One Day in the Life of Ivan Denisovich is probably the best-known work of Russian author, activist, and exile Alexandr Solzhenitsyn. I can’t say ‘best loved’ because his stark depiction of life in a Soviet gulag is revelatory and deeply unsettling. And yet Ivan Denisovich himself represents a daily triumph over those who would imprison the bodies and murder the souls of ordinary people.
Solzhenitsyn had first-hand knowledge of his subject matter. For eight years he labored in a gulag, convicted of mocking Stalin and criticizing his management of the war. When he was released, he began writing Denisovich, which was published in 1957. Within the Soviet Union (probably because Khruschev was trying to disparage Stalin himself), Denisovich was allowed to be published, and Solzhenitsyn was honored for his writing. His novels The First Circle and Cancer Ward, published in 1968, offered another view of Stalinism, elevating the protagonists beyond Ivan Denisovich’s level to a technical class better able to analyze their predicaments. That same year, during Brezhnev’s reaction to an easing of relations with the west, he was accused of anti-Soviet activity and was forced out of the public eye.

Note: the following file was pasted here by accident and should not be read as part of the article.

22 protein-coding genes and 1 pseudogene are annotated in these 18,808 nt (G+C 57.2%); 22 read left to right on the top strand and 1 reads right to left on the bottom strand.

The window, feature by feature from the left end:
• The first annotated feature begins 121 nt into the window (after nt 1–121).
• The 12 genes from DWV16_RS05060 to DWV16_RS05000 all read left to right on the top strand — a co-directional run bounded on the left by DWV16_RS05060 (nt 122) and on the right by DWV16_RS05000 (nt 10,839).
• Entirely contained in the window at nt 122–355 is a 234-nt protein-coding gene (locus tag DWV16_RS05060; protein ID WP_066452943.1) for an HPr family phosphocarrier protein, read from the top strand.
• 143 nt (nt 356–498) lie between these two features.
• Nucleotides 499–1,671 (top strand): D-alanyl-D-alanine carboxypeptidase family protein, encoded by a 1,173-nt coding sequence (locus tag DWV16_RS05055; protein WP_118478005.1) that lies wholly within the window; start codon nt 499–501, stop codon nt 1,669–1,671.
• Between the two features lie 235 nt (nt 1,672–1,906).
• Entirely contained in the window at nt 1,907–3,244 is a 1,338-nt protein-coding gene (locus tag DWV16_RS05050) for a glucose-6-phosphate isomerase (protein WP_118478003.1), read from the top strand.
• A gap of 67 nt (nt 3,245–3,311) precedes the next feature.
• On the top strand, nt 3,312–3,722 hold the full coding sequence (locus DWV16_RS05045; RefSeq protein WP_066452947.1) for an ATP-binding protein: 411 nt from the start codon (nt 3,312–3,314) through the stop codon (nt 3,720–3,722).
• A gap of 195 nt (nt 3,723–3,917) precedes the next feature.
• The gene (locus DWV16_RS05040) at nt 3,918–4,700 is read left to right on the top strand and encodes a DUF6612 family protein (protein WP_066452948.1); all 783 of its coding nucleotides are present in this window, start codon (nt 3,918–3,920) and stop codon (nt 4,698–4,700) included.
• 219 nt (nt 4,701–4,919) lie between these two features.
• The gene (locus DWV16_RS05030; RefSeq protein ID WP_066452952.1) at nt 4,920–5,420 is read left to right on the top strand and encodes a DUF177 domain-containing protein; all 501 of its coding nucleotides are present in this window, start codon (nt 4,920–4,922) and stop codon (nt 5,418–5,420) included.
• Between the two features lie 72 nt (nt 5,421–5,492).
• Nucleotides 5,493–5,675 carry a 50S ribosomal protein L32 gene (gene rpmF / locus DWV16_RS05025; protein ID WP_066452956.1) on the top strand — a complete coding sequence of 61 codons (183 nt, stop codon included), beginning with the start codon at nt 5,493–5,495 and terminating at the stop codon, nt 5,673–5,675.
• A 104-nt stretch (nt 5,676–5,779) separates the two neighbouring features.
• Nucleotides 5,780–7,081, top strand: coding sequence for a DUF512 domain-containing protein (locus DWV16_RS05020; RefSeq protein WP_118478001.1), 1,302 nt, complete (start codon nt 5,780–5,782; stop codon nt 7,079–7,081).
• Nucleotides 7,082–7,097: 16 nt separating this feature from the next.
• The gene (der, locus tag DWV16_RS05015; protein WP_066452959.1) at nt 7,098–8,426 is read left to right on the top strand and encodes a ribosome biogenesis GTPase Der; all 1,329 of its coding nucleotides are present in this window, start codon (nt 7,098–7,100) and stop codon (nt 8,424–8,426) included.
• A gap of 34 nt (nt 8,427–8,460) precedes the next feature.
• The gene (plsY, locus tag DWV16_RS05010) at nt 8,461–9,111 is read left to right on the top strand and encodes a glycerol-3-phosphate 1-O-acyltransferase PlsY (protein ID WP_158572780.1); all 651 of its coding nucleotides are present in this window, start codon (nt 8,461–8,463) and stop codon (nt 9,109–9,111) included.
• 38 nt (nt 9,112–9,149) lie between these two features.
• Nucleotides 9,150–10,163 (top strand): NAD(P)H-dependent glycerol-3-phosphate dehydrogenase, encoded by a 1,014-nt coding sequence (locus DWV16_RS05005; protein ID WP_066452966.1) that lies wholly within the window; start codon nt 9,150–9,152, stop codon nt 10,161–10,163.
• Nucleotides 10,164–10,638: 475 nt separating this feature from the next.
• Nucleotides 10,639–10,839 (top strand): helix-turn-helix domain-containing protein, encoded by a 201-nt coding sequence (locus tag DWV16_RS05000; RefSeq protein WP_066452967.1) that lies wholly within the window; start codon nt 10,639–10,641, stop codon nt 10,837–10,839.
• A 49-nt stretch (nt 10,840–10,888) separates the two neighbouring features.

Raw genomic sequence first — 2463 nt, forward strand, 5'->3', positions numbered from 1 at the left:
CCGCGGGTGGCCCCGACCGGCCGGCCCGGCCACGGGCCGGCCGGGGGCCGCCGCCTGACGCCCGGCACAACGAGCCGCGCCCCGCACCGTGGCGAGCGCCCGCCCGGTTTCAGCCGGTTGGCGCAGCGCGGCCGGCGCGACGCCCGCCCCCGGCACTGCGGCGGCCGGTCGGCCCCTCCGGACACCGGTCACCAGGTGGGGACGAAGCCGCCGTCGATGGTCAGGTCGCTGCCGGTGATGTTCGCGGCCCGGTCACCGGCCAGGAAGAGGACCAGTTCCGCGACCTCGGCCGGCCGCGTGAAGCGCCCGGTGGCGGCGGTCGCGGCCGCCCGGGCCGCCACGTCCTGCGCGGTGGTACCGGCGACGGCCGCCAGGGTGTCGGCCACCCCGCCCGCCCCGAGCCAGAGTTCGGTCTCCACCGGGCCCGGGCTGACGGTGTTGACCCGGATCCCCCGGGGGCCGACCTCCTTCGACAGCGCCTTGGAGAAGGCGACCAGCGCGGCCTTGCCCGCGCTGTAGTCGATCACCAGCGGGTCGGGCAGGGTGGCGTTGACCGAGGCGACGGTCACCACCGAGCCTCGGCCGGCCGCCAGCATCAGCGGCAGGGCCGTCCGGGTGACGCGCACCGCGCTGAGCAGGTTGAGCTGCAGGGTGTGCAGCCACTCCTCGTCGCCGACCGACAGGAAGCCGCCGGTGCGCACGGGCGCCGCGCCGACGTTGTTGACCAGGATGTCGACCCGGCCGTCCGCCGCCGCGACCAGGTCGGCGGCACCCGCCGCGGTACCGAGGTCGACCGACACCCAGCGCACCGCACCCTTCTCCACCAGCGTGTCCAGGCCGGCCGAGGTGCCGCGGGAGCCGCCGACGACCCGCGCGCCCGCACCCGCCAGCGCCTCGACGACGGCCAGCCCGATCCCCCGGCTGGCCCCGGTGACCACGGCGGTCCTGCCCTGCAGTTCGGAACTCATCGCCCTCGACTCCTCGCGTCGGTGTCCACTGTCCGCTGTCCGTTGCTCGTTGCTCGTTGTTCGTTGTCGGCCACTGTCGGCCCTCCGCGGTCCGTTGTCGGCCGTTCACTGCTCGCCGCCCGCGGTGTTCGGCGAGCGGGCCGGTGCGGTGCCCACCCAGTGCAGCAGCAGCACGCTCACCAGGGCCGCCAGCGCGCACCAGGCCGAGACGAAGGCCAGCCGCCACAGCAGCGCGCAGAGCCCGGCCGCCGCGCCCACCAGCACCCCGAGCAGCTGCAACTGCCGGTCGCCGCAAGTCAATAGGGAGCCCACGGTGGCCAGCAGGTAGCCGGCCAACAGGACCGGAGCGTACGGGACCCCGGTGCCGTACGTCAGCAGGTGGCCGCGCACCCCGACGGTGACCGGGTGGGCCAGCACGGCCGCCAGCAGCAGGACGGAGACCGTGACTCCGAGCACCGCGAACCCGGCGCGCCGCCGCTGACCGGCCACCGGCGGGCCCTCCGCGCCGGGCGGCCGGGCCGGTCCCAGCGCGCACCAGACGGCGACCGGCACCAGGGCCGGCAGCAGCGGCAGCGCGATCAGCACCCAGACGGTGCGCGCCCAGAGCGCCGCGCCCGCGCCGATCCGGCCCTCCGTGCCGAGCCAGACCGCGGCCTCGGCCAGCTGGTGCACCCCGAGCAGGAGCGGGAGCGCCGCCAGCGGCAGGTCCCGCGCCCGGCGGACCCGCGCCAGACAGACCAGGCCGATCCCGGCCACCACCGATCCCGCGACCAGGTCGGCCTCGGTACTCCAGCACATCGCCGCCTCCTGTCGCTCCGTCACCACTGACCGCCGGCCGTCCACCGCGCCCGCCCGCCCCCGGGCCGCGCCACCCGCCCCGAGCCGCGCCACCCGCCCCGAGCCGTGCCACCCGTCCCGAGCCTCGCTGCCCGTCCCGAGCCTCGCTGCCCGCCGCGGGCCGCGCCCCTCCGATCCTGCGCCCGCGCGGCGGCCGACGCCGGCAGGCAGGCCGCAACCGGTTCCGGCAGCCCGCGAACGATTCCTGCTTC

In 1970 Solzhenitsyn was awarded the Nobel Prize for Literature, but was not allowed to leave the country for the ceremony. Still under suspicion by the authorities after The Gulag Archipelago was published in 1974, he was exiled from Russia. He moved to the US to live in Vermont, but made himself unpopular with his pointed, occasionally vitriolic critiques of Western spirituality, values, and economics. When the Soviet Union broke up, he returned to Moscow, but was equally unpopular there for his views, which tended to look back towards the glory of a Greater Russia.
More than most artists, Alexandr Solzhenitsyn seemed to be a man without a country – suspected by Soviet authorities but popular with the Russian people, suspected by the American people but a valuable propaganda figure for the American authorities, revered for his role as a spokesman against totalitarianism, but mistrusted by the wave of reformers that followed the dissolution of the Soviet Union. He embodied the ideal of the artist using his craft to make political statements, but the mixed consequences must have frustrated him deeply. I hope he has found peace – and a home – at last.